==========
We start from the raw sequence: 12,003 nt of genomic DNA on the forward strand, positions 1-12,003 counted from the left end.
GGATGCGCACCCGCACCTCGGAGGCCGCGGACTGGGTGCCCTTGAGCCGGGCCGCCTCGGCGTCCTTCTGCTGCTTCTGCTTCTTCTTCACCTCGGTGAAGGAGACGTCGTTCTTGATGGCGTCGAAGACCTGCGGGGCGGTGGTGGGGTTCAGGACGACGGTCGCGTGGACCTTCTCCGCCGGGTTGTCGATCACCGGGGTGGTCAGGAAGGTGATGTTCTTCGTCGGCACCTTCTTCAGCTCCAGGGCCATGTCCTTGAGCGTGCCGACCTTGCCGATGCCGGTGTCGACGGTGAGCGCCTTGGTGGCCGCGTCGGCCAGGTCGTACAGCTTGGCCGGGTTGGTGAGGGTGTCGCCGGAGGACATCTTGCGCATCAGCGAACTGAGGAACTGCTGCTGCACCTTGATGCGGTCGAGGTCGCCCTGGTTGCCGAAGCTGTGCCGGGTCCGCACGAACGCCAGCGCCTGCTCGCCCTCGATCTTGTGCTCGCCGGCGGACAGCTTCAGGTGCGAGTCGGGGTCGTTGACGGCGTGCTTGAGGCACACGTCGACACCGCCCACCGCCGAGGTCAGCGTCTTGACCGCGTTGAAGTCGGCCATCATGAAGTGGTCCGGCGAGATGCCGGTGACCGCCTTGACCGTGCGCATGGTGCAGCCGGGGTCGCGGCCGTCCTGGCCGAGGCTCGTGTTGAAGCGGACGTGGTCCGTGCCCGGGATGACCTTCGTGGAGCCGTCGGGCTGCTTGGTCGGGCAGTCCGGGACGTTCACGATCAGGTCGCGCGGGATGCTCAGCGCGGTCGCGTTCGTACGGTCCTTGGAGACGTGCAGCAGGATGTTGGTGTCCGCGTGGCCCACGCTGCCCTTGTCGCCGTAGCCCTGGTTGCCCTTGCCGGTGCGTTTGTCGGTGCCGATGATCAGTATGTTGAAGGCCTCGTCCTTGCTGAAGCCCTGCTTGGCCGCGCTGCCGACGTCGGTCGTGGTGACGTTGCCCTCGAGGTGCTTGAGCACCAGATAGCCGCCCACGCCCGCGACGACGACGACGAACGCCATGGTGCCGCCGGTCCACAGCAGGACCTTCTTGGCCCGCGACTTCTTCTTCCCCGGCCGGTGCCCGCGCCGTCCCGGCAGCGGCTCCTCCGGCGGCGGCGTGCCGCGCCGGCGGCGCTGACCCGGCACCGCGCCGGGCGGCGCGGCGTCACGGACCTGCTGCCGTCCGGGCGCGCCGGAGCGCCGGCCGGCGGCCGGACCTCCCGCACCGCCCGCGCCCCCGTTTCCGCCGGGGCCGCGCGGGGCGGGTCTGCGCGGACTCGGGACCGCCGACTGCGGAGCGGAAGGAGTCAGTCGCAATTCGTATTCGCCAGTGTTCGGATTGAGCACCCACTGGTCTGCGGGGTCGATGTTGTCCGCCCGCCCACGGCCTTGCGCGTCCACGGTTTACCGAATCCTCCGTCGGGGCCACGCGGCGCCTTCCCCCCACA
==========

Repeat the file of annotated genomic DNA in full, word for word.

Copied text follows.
We start from the raw sequence: 12,003 nt of genomic DNA on the forward strand, positions 1-12,003 counted from the left end.
GGATGCGCACCCGCACCTCGGAGGCCGCGGACTGGGTGCCCTTGAGCCGGGCCGCCTCGGCGTCCTTCTGCTGCTTCTGCTTCTTCTTCACCTCGGTGAAGGAGACGTCGTTCTTGATGGCGTCGAAGACCTGCGGGGCGGTGGTGGGGTTCAGGACGACGGTCGCGTGGACCTTCTCCGCCGGGTTGTCGATCACCGGGGTGGTCAGGAAGGTGATGTTCTTCGTCGGCACCTTCTTCAGCTCCAGGGCCATGTCCTTGAGCGTGCCGACCTTGCCGATGCCGGTGTCGACGGTGAGCGCCTTGGTGGCCGCGTCGGCCAGGTCGTACAGCTTGGCCGGGTTGGTGAGGGTGTCGCCGGAGGACATCTTGCGCATCAGCGAACTGAGGAACTGCTGCTGCACCTTGATGCGGTCGAGGTCGCCCTGGTTGCCGAAGCTGTGCCGGGTCCGCACGAACGCCAGCGCCTGCTCGCCCTCGATCTTGTGCTCGCCGGCGGACAGCTTCAGGTGCGAGTCGGGGTCGTTGACGGCGTGCTTGAGGCACACGTCGACACCGCCCACCGCCGAGGTCAGCGTCTTGACCGCGTTGAAGTCGGCCATCATGAAGTGGTCCGGCGAGATGCCGGTGACCGCCTTGACCGTGCGCATGGTGCAGCCGGGGTCGCGGCCGTCCTGGCCGAGGCTCGTGTTGAAGCGGACGTGGTCCGTGCCCGGGATGACCTTCGTGGAGCCGTCGGGCTGCTTGGTCGGGCAGTCCGGGACGTTCACGATCAGGTCGCGCGGGATGCTCAGCGCGGTCGCGTTCGTACGGTCCTTGGAGACGTGCAGCAGGATGTTGGTGTCCGCGTGGCCCACGCTGCCCTTGTCGCCGTAGCCCTGGTTGCCCTTGCCGGTGCGTTTGTCGGTGCCGATGATCAGTATGTTGAAGGCCTCGTCCTTGCTGAAGCCCTGCTTGGCCGCGCTGCCGACGTCGGTCGTGGTGACGTTGCCCTCGAGGTGCTTGAGCACCAGATAGCCGCCCACGCCCGCGACGACGACGACGAACGCCATGGTGCCGCCGGTCCACAGCAGGACCTTCTTGGCCCGCGACTTCTTCTTCCCCGGCCGGTGCCCGCGCCGTCCCGGCAGCGGCTCCTCCGGCGGCGGCGTGCCGCGCCGGCGGCGCTGACCCGGCACCGCGCCGGGCGGCGCGGCGTCACGGACCTGCTGCCGTCCGGGCGCGCCGGAGCGCCGGCCGGCGGCCGGACCTCCCGCACCGCCCGCGCCCCCGTTTCCGCCGGGGCCGCGCGGGGCGGGTCTGCGCGGACTCGGGACCGCCGACTGCGGAGCGGAAGGAGTCAGTCGCAATTCGTATTCGCCAGTGTTCGGATTGAGCACCCACTGGTCTGCGGGGTCGATGTTGTCCGCCCGCCCACGGCCTTGCGCGTCCACGGTTTACCGAATCCTCCGTCGGGGCCACGCGGCGCCTTCCCCCCACA